A new study has suggested that around 700 years ago when Amazonians laid out their villages, they did so in a clock face pattern that represented the cosmos.
Experts (led by the University of Exeter) used LiDAR technology on helicopters to study the rainforest-covered landscape in Acre State, Brazil. They were able to discover 35 villages with circular mounds that were linked with radiating minor and major straight-lying roads. The villages date back to between 1300 and 1700 AD.
The villages had anywhere between 3 and 32 mounds with diameters that ranged between 131 and 502 feet with enclosed plazas in the center that measured between 0.3 and 4.4 acres. Additionally, the scans “revealed that some small groups of villages positioned along streams exhibit regular distances of 2.5–3 km [1.6–1.9 miles] and 5–6 km [3.1–3.7 miles] between sites.”
Each village contained straight, sunken roads with high banks that protruded out from the center area. They also had wider and deeper main roads in addition to the smaller minor roads that linked the villages over an area of numerous miles.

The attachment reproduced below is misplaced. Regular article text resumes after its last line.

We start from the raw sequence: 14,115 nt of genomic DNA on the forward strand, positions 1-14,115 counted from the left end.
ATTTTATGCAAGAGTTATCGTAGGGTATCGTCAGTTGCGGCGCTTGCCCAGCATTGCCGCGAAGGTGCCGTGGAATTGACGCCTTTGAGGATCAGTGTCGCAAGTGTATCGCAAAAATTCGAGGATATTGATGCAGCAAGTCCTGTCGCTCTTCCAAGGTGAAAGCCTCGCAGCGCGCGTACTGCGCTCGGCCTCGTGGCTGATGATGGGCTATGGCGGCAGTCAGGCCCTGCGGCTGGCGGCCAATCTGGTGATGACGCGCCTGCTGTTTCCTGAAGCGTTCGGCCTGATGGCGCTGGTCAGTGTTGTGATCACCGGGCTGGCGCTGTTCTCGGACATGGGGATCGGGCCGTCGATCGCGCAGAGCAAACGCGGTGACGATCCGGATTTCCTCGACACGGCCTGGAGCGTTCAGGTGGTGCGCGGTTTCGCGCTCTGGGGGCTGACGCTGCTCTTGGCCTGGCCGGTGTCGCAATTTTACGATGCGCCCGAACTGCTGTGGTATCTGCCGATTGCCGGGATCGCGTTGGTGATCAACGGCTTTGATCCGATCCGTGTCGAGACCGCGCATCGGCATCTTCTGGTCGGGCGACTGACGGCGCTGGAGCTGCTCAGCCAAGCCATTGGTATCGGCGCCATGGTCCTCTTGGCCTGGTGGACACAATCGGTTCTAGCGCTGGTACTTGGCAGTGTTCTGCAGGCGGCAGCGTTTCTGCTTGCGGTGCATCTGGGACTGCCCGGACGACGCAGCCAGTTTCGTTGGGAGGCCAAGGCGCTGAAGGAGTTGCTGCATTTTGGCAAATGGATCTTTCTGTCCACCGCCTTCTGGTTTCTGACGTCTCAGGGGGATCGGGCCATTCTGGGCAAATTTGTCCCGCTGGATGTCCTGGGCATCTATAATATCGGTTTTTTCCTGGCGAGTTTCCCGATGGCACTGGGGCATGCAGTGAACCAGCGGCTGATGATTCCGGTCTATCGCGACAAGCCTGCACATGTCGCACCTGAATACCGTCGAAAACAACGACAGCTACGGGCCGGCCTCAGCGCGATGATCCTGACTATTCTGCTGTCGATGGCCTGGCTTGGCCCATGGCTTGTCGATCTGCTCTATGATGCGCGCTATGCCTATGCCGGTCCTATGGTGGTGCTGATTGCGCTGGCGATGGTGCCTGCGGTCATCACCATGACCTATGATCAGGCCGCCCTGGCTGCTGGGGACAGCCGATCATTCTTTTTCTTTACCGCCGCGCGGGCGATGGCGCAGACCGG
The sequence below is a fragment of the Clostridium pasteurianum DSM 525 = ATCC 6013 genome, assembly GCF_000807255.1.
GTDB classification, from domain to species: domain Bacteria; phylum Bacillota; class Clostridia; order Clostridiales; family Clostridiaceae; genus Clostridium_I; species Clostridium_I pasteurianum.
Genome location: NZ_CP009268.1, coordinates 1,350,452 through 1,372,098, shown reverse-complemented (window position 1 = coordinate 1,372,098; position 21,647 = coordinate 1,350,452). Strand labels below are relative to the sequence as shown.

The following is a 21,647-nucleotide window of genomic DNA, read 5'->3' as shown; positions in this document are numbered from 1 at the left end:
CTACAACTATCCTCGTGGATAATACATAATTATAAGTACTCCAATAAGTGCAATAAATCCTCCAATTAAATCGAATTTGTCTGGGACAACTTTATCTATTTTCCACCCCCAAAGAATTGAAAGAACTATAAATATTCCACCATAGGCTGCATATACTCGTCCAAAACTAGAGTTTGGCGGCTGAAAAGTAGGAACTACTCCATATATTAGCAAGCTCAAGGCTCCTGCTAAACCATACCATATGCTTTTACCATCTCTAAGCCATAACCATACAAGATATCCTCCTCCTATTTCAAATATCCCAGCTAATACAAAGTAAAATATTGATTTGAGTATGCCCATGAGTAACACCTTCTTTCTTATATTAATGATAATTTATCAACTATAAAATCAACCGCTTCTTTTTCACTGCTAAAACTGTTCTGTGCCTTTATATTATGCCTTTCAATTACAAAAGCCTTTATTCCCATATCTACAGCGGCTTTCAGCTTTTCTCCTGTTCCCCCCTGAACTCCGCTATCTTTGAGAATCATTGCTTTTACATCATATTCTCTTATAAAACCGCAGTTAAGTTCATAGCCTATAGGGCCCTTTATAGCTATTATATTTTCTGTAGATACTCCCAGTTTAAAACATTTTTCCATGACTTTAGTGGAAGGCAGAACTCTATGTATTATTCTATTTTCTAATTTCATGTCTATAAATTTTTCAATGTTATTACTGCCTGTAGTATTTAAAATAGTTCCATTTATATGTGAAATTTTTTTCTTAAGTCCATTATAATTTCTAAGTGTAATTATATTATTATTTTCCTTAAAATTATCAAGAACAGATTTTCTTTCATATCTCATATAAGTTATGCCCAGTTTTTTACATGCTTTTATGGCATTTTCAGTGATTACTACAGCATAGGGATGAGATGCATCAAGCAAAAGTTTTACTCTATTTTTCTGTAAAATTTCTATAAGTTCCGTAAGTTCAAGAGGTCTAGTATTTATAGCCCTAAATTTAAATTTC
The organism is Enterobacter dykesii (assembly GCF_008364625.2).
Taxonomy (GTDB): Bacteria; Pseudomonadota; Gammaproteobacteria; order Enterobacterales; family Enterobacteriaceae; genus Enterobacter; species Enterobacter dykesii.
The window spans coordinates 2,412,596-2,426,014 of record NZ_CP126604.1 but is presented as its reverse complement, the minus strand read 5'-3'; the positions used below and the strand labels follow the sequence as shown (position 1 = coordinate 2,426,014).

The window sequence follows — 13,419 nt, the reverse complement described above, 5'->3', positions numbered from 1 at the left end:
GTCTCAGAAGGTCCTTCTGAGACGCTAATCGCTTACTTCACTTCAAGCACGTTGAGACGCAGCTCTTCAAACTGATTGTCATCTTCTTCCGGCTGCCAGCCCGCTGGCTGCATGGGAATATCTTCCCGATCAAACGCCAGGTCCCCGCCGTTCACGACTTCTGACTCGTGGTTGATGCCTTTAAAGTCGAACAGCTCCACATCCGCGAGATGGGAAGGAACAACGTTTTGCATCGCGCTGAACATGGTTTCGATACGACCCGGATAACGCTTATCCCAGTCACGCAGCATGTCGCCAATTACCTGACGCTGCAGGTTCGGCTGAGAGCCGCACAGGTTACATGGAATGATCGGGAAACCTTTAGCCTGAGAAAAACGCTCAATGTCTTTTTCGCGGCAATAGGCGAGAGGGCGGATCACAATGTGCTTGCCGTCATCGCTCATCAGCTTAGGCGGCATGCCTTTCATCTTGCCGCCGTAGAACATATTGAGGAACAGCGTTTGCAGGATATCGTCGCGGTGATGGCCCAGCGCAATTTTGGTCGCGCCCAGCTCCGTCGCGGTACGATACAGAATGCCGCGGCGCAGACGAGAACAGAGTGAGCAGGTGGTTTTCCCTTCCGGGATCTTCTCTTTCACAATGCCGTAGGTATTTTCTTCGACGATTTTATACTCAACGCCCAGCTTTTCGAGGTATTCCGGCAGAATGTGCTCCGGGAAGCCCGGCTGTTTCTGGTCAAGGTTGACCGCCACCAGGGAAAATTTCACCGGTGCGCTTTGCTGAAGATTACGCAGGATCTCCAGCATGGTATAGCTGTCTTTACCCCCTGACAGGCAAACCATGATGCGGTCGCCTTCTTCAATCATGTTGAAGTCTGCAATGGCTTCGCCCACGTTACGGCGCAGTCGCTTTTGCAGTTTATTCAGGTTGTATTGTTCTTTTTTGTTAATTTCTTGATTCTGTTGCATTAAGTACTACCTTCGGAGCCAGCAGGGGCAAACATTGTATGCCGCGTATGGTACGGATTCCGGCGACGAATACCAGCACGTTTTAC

That certainly proved how well organized the ancient Acreans were in laying out their villages. According to a new study, the fact that these ancient villages were laid out in a circular pattern may have been a reference to space and how the constellations moved around the planet. This provided experts with more information regarding the Indigenous communities that occupied the area.
Jose Iriarte, who is an archaeologist with the University of Exeter and an author of the paper, described this further, “LiDAR has allowed us to detect these villages, and their features such as roads, which wasn’t possible before because most are not visible within the best satellite data available.” “The technology helps to show diverse and complex construction history of this part of the Amazon.” “LiDAR provides a new opportunity to locate and document earthen sites in forested parts of Amazonia characterized by dense vegetation.”
While this study is now finished, experts are now hoping to located more villages that are hidden within the rainforest. Their study was published in the Journal of Computer Applications in Archaeology where it can be read in full.
LiDAR images of the villages provided by the University of Exeter can be seen here.